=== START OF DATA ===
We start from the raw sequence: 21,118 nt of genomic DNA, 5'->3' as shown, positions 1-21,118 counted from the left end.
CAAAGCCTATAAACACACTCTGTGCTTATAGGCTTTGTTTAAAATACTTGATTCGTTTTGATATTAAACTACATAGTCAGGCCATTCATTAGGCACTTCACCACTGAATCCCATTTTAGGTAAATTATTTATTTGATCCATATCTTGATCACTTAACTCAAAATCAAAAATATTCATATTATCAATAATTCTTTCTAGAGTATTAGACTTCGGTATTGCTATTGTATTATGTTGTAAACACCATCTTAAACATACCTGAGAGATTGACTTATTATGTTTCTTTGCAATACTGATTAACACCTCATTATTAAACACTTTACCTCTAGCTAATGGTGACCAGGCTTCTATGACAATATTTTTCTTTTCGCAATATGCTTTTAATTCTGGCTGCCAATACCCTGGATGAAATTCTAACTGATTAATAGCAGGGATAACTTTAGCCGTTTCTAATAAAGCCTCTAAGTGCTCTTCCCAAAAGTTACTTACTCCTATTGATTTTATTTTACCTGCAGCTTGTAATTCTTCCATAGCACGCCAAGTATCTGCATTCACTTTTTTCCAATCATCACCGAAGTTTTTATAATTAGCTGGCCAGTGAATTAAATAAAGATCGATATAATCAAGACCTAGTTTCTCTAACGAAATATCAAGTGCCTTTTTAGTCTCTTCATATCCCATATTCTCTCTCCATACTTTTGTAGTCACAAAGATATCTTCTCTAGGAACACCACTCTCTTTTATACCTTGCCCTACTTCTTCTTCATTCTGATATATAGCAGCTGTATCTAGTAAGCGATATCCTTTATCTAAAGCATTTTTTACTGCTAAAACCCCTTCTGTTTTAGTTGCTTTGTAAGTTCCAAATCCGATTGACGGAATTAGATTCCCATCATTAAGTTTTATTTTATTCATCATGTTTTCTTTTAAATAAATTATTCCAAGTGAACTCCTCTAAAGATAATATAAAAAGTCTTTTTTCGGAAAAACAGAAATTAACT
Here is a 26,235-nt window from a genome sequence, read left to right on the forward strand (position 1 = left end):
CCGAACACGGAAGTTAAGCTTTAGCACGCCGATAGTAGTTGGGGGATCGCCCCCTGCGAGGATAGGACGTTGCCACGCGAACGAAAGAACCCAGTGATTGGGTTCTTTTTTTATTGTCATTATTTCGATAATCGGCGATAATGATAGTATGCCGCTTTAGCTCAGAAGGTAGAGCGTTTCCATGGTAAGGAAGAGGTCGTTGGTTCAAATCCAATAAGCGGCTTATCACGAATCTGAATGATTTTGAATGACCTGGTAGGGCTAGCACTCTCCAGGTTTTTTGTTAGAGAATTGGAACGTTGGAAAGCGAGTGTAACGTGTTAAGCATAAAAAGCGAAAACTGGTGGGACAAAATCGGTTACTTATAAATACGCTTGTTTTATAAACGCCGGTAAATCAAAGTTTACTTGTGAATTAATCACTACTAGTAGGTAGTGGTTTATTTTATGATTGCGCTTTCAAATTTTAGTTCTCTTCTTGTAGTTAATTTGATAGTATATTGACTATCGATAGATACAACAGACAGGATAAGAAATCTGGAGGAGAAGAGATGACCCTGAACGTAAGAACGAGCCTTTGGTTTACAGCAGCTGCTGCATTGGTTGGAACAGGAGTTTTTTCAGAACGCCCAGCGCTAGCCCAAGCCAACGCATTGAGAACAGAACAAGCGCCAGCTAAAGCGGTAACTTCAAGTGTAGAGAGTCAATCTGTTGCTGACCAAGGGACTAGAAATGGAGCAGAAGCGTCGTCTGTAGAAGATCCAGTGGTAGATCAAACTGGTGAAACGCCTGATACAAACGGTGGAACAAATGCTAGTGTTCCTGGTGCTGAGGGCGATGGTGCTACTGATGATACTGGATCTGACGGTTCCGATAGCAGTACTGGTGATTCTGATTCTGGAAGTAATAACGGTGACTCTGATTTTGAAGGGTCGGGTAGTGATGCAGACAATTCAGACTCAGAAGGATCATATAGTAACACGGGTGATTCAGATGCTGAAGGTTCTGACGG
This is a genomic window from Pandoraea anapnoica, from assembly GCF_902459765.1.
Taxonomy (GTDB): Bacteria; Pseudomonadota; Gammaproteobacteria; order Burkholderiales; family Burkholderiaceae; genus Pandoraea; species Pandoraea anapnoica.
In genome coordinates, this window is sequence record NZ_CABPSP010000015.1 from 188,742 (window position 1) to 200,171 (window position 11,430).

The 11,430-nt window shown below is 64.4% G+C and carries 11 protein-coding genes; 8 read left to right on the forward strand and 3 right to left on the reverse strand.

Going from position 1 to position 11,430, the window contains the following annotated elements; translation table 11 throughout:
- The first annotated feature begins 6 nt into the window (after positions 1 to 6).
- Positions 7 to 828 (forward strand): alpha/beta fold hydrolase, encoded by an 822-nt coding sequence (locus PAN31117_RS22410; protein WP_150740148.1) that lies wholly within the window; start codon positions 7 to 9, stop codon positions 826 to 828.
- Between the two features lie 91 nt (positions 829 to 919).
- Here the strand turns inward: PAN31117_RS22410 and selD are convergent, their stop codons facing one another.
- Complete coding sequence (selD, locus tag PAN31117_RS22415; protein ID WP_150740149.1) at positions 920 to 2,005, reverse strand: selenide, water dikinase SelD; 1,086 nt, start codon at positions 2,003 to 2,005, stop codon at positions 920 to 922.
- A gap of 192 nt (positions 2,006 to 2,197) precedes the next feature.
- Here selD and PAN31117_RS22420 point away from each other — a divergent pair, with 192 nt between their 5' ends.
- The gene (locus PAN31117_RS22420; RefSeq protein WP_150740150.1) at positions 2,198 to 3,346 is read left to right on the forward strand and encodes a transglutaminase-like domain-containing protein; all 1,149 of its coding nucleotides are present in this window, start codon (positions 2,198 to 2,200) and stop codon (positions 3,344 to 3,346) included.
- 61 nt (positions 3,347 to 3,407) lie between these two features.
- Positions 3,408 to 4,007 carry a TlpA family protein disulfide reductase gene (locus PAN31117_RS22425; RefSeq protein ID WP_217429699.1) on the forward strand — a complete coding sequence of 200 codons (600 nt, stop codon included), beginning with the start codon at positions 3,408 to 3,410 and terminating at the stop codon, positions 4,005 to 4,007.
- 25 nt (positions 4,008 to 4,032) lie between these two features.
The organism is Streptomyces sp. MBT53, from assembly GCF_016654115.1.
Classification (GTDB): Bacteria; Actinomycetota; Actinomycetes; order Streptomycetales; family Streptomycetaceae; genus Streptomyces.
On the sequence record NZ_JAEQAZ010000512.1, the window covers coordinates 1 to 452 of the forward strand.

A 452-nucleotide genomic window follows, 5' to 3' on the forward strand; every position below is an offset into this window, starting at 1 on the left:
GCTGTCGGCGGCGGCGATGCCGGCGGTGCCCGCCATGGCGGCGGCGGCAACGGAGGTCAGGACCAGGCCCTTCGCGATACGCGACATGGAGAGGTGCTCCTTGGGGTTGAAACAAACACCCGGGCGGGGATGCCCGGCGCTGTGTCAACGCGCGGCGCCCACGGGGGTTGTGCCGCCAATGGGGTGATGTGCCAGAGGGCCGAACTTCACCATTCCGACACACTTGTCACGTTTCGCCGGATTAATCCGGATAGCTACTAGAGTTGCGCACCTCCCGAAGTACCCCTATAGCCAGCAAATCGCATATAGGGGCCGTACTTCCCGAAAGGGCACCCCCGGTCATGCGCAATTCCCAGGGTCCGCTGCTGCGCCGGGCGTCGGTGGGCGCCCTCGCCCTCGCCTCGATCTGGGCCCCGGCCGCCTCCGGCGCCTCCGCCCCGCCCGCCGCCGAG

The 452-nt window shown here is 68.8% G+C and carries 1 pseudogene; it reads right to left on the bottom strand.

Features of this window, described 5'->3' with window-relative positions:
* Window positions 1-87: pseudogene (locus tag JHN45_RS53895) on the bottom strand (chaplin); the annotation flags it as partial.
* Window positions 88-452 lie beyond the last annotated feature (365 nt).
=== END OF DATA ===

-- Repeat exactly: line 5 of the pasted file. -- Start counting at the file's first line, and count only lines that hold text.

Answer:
This is a genomic window from Pandoraea anapnoica, from assembly GCF_902459765.1.